Companies, such as ADT, the security firm, who contributed towards the start-up costs of Wandsworth city technology college have at least two good reasons for such involvement.
The first is publicity. Firms benefit from being seen to make a positive contribution to the community. But they can also exploit the untapped marketing opportunities available in schools. "The added value to business from being involved in schools is clear," said a Consumers' Association report last year. "They can increase consumer awareness of both the company and their brands."
Potentially, this is a boon for schools. If they can persuade firms to contribute towards capital improvement or provide alternatives to expensive textbooks then they free up resources which can be used elsewhere. But is allowing advertising into the classroom a price worth paying?
Juliet Wells, co-author of the Consumers' Association report, believes the important thing is the standard of material provided.
"It could be of benefit to schools. But there is a great deal of material around which has very little educational value," she said.
Accusing fingers were pointed at McDonald's when it offered schools resource packs which invited children to identify the words "chicken McNuggets". Survey results show parents would welcome more formal guidelines.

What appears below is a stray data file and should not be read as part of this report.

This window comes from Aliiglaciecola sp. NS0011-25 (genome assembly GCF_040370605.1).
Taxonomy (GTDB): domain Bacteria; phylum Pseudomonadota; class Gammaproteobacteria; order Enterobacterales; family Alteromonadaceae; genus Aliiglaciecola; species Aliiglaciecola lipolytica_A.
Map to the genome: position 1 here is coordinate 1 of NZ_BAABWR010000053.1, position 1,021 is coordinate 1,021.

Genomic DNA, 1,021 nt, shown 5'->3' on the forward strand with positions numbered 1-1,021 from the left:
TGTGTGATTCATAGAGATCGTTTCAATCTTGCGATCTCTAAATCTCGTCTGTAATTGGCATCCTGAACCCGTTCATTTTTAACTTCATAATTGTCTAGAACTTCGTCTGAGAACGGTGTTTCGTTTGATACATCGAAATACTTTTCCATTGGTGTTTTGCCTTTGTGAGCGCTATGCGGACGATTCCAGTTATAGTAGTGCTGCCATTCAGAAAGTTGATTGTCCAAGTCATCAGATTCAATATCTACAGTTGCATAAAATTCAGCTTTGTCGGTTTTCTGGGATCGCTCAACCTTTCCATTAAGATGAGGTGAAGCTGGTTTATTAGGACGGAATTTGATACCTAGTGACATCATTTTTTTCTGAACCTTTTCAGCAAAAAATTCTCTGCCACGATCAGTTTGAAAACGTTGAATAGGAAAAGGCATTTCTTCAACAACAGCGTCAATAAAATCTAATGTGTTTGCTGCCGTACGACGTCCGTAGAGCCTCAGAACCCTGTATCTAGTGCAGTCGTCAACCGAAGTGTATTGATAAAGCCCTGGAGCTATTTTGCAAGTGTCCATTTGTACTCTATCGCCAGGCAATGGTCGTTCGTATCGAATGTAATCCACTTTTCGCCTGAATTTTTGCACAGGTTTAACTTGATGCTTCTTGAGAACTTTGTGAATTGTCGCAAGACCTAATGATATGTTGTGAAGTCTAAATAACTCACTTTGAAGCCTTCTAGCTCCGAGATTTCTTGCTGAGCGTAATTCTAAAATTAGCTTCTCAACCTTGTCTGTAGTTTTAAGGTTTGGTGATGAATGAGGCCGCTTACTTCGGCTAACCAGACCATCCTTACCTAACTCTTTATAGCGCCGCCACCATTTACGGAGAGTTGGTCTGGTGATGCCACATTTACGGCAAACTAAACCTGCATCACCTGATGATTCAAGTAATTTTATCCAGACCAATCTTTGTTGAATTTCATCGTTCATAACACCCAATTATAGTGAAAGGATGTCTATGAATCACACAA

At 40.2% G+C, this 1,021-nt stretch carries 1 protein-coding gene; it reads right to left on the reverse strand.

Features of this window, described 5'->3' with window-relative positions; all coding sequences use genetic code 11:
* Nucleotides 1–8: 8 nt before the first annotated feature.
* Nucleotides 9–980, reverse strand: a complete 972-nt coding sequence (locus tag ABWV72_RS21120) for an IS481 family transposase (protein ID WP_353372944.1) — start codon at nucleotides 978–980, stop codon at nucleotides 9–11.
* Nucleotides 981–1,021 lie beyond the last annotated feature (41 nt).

Companies who become involved may also influence the curriculum. Increasingly firms realise that skill levels are vital to profitability. Peter Clark, senior education policy adviser at the Confederation of British Industry, believes that "the main reason for companies getting involved is that schools determine the quality of the future workforce".
The CBI is campaigning for businesses' concerns to be incorporated in the curriculum review.
It has three main goals - higher expectations, more emphasis on personal development (including key skills, careers, community education and economic citizenship) and more coherence, especially post-16. Local partnerships give business the chance to pursue these aims at a micro level.
To some extent, the CBI and others are pushing at an open door. The principle of business involvement in schools sits well with New Labour's key aims. Tony Blair's modernisation of Labour has brought with it a shift in attitude towards public-sector services. Support for the parent over the teacher, the consumer over the producer.
When ministers talk about "what works", they are going beyond pragmatism, they are making a statement of principle. If consumers aren't getting a fair deal then something must be done - whatever the effect on the foot soldiers.
So are zones a way of pulling in more business investment into deprived areas or a radical new way of running schools?